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White House Moves To Protect Investors From Bad Retirement Advice


Some other news. The White House says President Obama today will move to crack down on parts of Wall Street. It's a proposal to protect Americans from conflicted and bad retirement advice. The president is directing the Department of Labor to craft new rules to require financial advisers to put their clients' interests ahead of their own. NPR's Chris Arnold reports.

CHRIS ARNOLD, BYLINE: If you have a retirement investment account and you get help making investment decisions from a financial adviser, there are some things you should probably know. Jeff Zients is the director of the White House National Economic Council.

JEFF ZIENTS: Too many financial advisers have sales incentives to steer responsible Americans into bad retirement investments with high fees and lower returns that leave their clients with less in retirement.

ARNOLD: Zients says not all advisers are stuffing their pockets at the expense of clients. But...

ZIENTS: Your adviser isn't required to put your interests first. Most people don't even realize this is happening. They aren't aware of the hidden fees or backdoor payments to their advisers.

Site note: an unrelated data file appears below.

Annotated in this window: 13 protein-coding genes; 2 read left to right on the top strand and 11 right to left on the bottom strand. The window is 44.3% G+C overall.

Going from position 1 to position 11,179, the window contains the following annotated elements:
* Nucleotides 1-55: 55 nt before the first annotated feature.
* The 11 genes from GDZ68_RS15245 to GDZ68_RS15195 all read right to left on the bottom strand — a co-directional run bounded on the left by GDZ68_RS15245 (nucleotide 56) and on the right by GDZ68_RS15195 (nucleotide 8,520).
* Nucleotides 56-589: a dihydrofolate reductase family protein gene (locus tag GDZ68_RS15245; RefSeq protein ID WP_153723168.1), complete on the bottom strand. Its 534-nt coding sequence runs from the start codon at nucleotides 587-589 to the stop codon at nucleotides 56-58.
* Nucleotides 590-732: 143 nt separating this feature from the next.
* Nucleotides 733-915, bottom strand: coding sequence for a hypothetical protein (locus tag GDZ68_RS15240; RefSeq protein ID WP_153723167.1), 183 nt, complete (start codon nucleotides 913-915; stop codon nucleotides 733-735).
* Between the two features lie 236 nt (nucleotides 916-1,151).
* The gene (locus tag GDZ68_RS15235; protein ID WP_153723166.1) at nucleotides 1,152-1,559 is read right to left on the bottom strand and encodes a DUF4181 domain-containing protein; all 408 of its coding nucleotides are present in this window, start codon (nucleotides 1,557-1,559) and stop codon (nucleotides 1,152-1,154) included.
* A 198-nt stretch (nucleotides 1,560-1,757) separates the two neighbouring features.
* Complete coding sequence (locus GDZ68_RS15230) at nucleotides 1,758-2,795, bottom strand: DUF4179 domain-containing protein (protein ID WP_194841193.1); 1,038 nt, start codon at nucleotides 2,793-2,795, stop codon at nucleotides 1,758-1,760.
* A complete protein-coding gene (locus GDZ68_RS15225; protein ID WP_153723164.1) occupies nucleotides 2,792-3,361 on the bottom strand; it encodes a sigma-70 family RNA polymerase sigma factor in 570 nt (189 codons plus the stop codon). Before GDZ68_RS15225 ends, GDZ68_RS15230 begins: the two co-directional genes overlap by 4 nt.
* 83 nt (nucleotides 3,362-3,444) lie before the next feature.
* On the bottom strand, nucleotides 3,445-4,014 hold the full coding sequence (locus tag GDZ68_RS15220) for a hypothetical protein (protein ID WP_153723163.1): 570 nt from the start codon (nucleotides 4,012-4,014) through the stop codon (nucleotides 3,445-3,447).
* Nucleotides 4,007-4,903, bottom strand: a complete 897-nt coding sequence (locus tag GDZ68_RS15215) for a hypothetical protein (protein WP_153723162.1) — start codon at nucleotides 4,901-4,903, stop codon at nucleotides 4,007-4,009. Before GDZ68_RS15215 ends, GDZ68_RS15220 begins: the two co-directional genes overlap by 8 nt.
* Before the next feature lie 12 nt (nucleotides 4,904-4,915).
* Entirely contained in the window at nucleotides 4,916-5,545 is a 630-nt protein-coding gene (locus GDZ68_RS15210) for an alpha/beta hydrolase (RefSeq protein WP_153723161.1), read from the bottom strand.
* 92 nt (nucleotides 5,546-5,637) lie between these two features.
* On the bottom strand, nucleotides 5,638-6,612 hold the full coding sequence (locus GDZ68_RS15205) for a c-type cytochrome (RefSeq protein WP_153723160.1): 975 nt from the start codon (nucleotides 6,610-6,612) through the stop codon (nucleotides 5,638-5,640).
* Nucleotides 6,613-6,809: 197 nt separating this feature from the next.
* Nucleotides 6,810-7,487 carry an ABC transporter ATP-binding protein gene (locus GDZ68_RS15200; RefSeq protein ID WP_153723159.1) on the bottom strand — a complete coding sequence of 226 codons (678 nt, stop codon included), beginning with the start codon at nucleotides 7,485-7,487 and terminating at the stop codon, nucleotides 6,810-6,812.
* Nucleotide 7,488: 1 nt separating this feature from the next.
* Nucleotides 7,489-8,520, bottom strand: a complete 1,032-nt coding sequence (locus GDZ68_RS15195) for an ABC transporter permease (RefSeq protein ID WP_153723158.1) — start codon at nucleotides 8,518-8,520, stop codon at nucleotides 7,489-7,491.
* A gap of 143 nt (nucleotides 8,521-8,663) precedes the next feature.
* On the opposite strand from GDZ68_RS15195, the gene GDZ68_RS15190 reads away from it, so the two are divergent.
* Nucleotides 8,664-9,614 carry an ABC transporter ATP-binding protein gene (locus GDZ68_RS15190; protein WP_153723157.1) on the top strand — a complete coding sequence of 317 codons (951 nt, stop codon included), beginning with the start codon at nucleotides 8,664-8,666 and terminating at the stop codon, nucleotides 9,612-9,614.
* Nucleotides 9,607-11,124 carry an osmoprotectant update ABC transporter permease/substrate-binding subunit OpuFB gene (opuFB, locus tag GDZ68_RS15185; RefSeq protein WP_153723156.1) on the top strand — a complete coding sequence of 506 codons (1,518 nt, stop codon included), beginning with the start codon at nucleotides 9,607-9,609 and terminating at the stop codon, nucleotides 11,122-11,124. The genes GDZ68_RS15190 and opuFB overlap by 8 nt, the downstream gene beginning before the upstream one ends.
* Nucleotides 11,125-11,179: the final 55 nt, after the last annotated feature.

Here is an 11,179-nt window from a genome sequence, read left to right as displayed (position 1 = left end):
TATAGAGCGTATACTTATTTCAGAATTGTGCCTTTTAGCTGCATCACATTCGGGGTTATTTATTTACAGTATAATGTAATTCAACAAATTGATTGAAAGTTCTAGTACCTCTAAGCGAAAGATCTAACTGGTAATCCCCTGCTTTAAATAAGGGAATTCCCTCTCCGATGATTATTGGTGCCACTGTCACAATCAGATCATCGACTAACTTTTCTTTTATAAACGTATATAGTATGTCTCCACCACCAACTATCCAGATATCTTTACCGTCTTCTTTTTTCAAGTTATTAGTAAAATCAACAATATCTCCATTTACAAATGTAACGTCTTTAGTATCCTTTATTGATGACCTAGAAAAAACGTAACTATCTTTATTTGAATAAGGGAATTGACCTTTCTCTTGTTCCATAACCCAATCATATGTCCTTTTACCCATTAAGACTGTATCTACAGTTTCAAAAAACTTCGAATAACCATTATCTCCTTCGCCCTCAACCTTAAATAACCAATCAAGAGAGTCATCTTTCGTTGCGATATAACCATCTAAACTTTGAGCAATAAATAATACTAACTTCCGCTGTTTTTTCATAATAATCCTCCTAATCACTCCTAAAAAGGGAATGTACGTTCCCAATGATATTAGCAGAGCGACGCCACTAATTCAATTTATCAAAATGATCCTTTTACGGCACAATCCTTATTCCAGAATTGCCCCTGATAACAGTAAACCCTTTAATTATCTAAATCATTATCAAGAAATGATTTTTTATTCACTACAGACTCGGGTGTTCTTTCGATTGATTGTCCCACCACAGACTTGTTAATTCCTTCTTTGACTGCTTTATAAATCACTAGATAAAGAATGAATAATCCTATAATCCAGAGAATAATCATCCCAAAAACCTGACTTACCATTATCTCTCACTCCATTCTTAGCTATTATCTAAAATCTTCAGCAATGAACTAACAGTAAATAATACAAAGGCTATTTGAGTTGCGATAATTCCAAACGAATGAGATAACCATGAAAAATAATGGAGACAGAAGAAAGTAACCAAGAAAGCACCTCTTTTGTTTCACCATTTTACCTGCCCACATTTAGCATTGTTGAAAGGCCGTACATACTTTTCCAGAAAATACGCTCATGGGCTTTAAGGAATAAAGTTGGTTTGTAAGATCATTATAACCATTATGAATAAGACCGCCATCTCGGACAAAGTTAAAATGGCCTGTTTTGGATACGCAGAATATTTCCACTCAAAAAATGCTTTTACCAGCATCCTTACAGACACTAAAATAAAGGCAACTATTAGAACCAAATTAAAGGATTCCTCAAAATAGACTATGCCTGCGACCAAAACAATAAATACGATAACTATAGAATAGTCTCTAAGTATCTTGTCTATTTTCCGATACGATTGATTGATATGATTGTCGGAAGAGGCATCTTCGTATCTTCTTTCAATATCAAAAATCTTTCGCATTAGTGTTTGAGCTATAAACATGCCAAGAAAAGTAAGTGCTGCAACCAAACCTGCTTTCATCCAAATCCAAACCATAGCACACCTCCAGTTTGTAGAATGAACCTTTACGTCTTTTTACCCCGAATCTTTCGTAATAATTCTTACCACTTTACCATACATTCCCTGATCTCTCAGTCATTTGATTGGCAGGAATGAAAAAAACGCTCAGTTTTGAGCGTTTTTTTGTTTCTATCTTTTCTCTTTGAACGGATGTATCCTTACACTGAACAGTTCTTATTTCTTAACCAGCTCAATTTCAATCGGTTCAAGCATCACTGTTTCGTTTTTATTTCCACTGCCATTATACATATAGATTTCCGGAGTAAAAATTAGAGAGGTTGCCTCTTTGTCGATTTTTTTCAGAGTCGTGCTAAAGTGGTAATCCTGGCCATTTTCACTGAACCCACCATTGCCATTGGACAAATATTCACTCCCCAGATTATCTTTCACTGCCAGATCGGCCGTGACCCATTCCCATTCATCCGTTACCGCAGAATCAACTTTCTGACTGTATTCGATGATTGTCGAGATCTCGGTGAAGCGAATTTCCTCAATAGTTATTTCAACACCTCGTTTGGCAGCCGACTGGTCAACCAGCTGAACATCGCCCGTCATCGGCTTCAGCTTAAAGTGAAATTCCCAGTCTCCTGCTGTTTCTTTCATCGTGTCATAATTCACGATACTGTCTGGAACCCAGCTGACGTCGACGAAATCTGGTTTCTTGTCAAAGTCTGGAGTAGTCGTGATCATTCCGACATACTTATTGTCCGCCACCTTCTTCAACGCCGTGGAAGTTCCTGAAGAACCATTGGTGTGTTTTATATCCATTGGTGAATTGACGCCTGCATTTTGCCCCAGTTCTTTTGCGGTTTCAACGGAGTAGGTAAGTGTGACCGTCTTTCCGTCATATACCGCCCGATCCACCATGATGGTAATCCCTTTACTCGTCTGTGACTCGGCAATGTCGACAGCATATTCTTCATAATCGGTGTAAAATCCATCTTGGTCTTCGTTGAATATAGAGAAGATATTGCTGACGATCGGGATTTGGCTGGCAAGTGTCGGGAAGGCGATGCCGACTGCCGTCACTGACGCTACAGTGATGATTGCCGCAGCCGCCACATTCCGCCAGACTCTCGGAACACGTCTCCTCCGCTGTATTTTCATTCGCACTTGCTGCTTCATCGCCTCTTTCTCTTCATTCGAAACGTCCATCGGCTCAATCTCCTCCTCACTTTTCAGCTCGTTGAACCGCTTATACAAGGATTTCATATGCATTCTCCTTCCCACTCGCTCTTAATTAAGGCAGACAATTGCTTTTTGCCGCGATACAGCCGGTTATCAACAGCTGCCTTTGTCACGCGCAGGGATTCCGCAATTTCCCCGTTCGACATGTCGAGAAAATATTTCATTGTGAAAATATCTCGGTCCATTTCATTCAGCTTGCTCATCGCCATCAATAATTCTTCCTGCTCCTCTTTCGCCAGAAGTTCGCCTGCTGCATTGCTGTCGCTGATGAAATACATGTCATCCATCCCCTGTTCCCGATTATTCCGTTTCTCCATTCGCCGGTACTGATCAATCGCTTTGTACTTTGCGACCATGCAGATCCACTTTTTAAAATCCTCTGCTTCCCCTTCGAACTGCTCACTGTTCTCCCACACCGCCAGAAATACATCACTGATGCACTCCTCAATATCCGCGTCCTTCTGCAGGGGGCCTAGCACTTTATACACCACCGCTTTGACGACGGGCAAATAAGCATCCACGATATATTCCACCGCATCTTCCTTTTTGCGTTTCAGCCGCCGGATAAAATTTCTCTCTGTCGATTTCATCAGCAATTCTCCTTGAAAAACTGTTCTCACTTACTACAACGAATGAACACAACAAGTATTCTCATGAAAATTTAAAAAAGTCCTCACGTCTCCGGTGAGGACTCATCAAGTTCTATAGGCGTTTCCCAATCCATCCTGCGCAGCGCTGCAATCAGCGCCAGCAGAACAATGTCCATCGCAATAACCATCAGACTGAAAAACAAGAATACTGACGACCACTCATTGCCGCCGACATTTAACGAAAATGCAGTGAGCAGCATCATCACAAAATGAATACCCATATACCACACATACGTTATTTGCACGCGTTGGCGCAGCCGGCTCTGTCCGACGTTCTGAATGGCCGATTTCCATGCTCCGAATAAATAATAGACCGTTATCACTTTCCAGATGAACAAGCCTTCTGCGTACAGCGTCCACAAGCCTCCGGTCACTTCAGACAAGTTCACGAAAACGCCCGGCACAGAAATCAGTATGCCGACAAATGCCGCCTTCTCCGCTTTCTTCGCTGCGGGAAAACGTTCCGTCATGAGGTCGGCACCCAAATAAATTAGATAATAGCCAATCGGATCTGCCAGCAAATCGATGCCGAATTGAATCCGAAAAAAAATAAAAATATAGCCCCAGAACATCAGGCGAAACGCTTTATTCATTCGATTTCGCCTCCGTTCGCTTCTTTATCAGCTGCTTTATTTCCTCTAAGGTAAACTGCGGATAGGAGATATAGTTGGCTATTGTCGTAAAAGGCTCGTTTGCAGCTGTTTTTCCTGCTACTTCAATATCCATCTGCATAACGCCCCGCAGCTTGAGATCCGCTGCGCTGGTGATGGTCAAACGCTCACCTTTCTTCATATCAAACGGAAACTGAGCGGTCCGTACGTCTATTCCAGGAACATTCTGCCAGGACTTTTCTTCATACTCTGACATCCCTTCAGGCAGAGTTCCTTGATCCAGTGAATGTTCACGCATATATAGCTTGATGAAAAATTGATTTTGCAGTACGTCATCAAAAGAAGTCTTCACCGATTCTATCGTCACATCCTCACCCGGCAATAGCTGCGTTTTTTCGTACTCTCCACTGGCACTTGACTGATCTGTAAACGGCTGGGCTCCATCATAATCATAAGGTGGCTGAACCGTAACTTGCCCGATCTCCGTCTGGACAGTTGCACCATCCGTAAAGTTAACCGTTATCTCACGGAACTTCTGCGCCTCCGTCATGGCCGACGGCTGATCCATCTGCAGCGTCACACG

ARNOLD: So the president today is calling on the Department of Labor to change all that. The White House also invited 85-year-old Jack Bogle to its press briefing. Bogle created the world's first low-fee index fund, and he founded the mutual fund company Vanguard.

JACK BOGLE: For as long as I can remember, I have pressed for a federal standard of fiduciary duty, a simple standard, a simple rule that stresses that clients come first.

ARNOLD: The concept is simple, but the difficult details of just how to accomplish that aren't there yet. David Swensen is the chief investment officer for Yale University's $24 billion endowment, and he's written a book to help everyday Americans invest their retirement savings.

DAVID SWENSEN: This is incredibly important.

ARNOLD: Swensen says this rule, if done right, could help millions of Americans. For example, avoiding 2 percent in annual fees means you'll earn twice as much money 35 years down the road. But he says when this type of rule has been proposed in the past, Wall Street firms...

SWENSEN: They fight it tooth and nail because if they have to operate according to a fiduciary standard, their income is going to go down dramatically.

ARNOLD: Financial industry trade groups argue that imposing that standard would make it harder and more expensive for average Americans to get good advice. Chris Arnold, NPR News. Transcript provided by NPR, Copyright NPR.

NPR correspondent Chris Arnold is based in Boston. His reports are heard regularly on NPR's award-winning newsmagazines Morning Edition, All Things Considered, and Weekend Edition. He joined NPR in 1996 and was based in San Francisco before moving to Boston in 2001.